We live in a world where we feel the desire to make everything quicker in order to free up more time, which we then fill with more crap. When it all gets too meaningless for me (which is often) I feel the need to escape. To be part of the great outdoors, with all my belongings strapped to my back, to be able to camp wherever takes my fancy and to have no decisions to make other than where and when to sleep and eat clarifies, simplifies and puts the world in perspective.

The pages on this website detail my walks and other adventures. Come with me and enjoy a little clarification . . .


(Photo: Josh Myers)


Look at what I have in store for you all in 2014!


2013 turned out to be much busier than I expected! I walked EL Camino de Santiago for the second time, a late decision and thoroughly worthwhile but this did delay some plans. Namely, a lot of blog posts, inteviews, gear reviews and the like didn’t make it last year. So, I fully intend to bring them to you all this year.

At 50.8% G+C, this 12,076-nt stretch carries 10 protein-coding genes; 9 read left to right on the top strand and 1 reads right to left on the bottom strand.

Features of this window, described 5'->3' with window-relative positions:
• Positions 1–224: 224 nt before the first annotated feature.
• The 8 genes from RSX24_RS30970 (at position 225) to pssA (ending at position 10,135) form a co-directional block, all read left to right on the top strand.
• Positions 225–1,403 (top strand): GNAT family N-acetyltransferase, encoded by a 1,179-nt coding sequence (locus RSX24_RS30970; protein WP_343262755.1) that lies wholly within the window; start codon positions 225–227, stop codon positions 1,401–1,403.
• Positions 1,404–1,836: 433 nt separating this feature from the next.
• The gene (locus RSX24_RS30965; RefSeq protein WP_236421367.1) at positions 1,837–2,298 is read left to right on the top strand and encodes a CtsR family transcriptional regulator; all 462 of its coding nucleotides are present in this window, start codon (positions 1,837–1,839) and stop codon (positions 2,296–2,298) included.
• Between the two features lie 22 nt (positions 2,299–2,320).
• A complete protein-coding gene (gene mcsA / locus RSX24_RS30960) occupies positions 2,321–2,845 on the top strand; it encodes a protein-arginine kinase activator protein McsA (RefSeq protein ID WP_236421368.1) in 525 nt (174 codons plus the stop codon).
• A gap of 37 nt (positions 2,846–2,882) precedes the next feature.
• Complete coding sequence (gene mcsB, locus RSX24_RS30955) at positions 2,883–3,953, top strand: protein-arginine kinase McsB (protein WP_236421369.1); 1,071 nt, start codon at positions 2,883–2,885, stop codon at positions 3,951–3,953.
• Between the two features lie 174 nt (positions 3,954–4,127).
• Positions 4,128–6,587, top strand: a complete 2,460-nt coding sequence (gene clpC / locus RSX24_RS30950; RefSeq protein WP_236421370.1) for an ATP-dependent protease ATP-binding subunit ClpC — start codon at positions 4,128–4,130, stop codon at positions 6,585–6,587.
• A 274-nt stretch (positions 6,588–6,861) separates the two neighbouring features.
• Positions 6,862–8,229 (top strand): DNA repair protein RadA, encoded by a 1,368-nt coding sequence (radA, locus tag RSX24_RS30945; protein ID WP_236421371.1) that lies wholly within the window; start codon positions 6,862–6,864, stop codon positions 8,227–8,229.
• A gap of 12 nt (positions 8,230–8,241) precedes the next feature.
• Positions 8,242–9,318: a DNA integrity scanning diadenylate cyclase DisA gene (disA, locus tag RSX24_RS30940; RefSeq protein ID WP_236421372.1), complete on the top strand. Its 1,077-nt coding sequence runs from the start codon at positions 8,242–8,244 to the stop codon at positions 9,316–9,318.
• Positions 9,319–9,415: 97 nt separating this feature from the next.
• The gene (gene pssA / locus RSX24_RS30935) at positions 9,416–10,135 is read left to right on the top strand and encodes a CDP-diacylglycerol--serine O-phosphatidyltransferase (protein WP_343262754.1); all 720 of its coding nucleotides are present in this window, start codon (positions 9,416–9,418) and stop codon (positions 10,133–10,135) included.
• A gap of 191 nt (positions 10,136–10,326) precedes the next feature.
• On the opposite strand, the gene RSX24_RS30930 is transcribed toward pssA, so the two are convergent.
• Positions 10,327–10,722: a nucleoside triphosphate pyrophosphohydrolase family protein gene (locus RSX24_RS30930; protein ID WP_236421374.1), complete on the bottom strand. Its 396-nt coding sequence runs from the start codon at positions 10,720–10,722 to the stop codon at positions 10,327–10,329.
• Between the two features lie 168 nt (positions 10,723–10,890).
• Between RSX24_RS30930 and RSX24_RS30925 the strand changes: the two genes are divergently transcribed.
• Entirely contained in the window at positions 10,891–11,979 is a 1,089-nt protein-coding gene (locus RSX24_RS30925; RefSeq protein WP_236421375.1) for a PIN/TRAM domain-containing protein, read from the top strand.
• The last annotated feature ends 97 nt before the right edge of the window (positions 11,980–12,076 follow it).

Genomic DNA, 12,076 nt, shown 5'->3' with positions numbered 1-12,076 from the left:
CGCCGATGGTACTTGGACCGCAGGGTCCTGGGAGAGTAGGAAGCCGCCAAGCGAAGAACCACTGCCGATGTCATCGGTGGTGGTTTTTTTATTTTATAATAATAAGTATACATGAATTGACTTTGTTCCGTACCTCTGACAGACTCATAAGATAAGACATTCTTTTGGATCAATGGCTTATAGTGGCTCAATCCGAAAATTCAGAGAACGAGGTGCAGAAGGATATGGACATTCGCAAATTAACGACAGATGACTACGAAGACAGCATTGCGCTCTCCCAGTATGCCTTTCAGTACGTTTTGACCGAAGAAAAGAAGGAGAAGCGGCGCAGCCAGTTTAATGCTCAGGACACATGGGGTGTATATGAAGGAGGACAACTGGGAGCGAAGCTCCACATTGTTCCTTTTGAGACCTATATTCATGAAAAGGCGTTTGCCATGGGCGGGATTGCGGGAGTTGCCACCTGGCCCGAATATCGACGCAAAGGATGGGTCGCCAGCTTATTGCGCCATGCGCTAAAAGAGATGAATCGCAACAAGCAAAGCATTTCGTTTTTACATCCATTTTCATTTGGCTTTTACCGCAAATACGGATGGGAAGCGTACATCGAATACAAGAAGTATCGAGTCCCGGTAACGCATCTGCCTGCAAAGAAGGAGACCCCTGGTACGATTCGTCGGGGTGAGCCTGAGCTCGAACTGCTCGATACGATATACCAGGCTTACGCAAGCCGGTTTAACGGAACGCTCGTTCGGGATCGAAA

The book of my Appalachian Trail thru-hike account – Balancing on Blue has been delayed until around the Spring 2015. A memoir of my 2012 thru-hike of the 2,178 mile Appalachian Trail in America, it follows a similar writing style as my other 2 books – The Journey in Between and The Last Englishman. Both are available in the bookshop as paperback or Kindle download.

So, what’s in store? Lots, LOTS of exciting stuff!


Jennifer Pharr Davies

Jennifer is an American long distance hiker and holds the record for the fastest hike of the 2,178 mile Appalachian Trail at 46 days, 11 hours, and 20 minutes, set on July 31, 2011. She’s also an author and regularly pops up for public speaking events about her antics. It should prove very interesting.




David Lintern: 


David has a keen eye for a good photo and won 1st prize in the ‘Mountains and Me’ category at the 10th Edinburgh Mountain Film Festival 2012. He also was responsible for interviewing me after my Appalachian Trail thru-hike this year for his radio feature. David always has an interesting outlook and a different slant on what’s going on and is writing for some of the UK magazines. We were due to arrange this post in 2013 but it was a busy year for him. It will be worth the wait.

 (Photo: David Lintern)

(Photo: David Lintern)


We’re going to talk gear because I know you’re all gear geeks at heart. I aim to have a new gear testing section up and live at some point with reviews of some of the best stuff out there. No holds barred, if it’s any good I’ll tell you about it and if it’s rubbish you’ll know as well.